- The Washington Times - Monday, October 7, 2019

A federal judge decided Monday that President Trump must turn over his tax returns to a New York grand jury — though the ruling was halted to give the president a chance to have his appeal heard.

Judge Victor Marrero said Mr. Trump’s attempt to shield himself from complying with the grand jury investigation was “extraordinary,” and would set a dangerous precedent if allowed to stand.

“The interest the president asserts in maintaining confidentiality of certain personal financial and tax records that largely relate to a time before he assumed office, and that may involve unlawful conduct by third persons and possibly the president, is far outweighed by the interests of state law enforcement officers and the federal courts in ensuring the full, fair and effective administration of justice,” ruled Judge Marrero, a Clinton appointee to the court.

Mr. Trump’s lawyers immediately filed an appeal with the 2nd U.S. Circuit Court of Appeals, and the judges there issued an administrative stay on Judge Marrero’s ruling, giving the president a reprieve — for now.

But the ruling is a major hurdle for the president, who has determinedly refused to release his taxes, defying decades of custom for presidents and major party candidates.

Judge Marrero said what Mr. Trump is asking for is a total immunity that would protect not only a president but also associates from criminal investigation while in office.

Mr. Trump’s lawyers say Judge Marrero rejected decades of Justice Department policy in nixing claims of presidential immunity, and they urged the 2nd Circuit to step in.

“This case presents momentous questions of first impression regarding the presidency, federalism and the separation of powers,” wrote Patrick Strawbridge, the president’s attorney, in asking the appeals court for a careful consideration.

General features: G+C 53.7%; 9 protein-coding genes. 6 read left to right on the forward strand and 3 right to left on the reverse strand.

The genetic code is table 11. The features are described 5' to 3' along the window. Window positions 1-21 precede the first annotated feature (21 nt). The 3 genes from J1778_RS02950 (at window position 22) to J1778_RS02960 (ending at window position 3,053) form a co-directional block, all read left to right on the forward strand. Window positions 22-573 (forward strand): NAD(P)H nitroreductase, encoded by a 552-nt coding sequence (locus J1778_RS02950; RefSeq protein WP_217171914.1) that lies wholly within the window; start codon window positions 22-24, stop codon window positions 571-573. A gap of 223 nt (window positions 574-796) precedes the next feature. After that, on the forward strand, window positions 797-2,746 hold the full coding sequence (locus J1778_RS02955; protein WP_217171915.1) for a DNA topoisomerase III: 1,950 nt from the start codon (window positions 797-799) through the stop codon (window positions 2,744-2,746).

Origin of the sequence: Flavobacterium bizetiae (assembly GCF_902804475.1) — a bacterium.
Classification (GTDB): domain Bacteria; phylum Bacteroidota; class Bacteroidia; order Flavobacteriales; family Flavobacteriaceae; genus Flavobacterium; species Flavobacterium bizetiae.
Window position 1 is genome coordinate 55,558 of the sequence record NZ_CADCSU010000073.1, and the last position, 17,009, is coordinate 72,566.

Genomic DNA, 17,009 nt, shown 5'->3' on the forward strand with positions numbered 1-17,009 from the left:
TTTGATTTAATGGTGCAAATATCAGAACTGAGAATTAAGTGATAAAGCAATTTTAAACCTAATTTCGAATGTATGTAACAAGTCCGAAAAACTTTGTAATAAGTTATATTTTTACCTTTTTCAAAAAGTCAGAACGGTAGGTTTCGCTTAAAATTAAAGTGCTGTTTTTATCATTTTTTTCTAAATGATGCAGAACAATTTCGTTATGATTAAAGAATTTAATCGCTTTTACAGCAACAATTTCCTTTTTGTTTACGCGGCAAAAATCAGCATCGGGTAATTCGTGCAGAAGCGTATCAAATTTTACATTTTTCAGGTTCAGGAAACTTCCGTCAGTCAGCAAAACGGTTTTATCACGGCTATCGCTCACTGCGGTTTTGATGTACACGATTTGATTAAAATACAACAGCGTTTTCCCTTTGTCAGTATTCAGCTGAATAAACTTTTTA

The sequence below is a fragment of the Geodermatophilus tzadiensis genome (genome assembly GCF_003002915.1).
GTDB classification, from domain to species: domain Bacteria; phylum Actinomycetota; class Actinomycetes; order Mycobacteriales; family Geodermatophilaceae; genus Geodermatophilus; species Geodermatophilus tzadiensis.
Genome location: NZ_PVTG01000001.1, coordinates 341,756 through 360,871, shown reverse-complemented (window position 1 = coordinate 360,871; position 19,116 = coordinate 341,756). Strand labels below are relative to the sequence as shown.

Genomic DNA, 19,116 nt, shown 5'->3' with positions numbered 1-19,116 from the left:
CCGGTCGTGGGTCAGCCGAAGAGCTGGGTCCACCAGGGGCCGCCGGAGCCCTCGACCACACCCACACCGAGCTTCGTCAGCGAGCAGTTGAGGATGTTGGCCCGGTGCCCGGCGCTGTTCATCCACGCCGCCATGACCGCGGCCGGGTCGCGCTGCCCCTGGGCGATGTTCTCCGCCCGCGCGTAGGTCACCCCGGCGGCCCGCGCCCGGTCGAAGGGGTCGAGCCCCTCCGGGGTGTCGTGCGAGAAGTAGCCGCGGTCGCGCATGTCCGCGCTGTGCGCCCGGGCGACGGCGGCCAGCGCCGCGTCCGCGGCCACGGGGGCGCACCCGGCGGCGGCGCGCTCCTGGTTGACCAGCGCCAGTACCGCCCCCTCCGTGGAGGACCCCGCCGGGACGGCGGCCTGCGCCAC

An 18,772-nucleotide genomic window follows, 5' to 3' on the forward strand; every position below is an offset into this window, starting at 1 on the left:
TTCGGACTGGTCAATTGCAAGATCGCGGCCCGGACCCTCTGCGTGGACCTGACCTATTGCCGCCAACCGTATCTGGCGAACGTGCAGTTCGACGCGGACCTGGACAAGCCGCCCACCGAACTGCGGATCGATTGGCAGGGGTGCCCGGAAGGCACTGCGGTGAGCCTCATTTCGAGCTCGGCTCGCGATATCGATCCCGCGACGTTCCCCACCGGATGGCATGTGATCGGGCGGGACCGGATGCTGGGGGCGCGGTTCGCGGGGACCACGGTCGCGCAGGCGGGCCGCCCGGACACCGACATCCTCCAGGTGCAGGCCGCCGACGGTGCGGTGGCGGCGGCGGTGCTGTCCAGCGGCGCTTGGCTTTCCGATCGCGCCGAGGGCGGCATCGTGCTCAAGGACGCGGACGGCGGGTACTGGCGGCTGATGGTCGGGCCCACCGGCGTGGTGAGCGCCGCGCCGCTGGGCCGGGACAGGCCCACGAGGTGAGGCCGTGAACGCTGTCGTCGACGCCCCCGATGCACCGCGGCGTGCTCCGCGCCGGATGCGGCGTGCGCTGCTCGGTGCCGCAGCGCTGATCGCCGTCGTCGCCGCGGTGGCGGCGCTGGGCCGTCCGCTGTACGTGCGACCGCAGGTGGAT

Democrats both inside and outside Washington believe there is embarrassing information in the returns that Mr. Trump doesn’t want voters to know — including potential evidence of crimes — and they’ve gone to great lengths to try to pry the returns loose.

House Democrats have issued a subpoena to the IRS and the Treasury Department for the returns. The administration has refused, saying Democrats don’t have a “legitimate” interest in seeing the information.

California, meanwhile, enacted a new law this year requiring presidential candidates to reveal their taxes in order to appear on ballots. A judge struck that law down last week.

In New York, Manhattan District Attorney Cyrus Vance Jr. says he’s looking into whether the president broke the law by paying hush money to adult film actress Stormy Daniels and former Playboy model Karen McDougal during the presidential campaign.

He’s seeking eight years of personal and corporate tax returns from Mr. Trump and his associated businesses, and issued a grand jury subpoena to Mazars USA, the president’s accounting firm, for the documents.

The women said they had affairs with Mr. Trump years before he was a presidential candidate.

He has denied the affairs, and at first expressed ignorance over the payments. But he has since admitted to them — though he has denied the claims by his former personal lawyer Michael Cohen that the payments constitute a campaign contribution.

After Mr. Trump’s appeal Monday, Mr. Vance asked the 2nd Circuit to speed the case, saying he wanted briefings and oral argument this week.

Mr. Trump’s lawyers and the Justice Department asked for a slower pace stretching at least through next week.

The court, in an evening scheduling order, agreed with Mr. Trump’s request, with briefs due over the next two weeks and oral argument to be heard after that.

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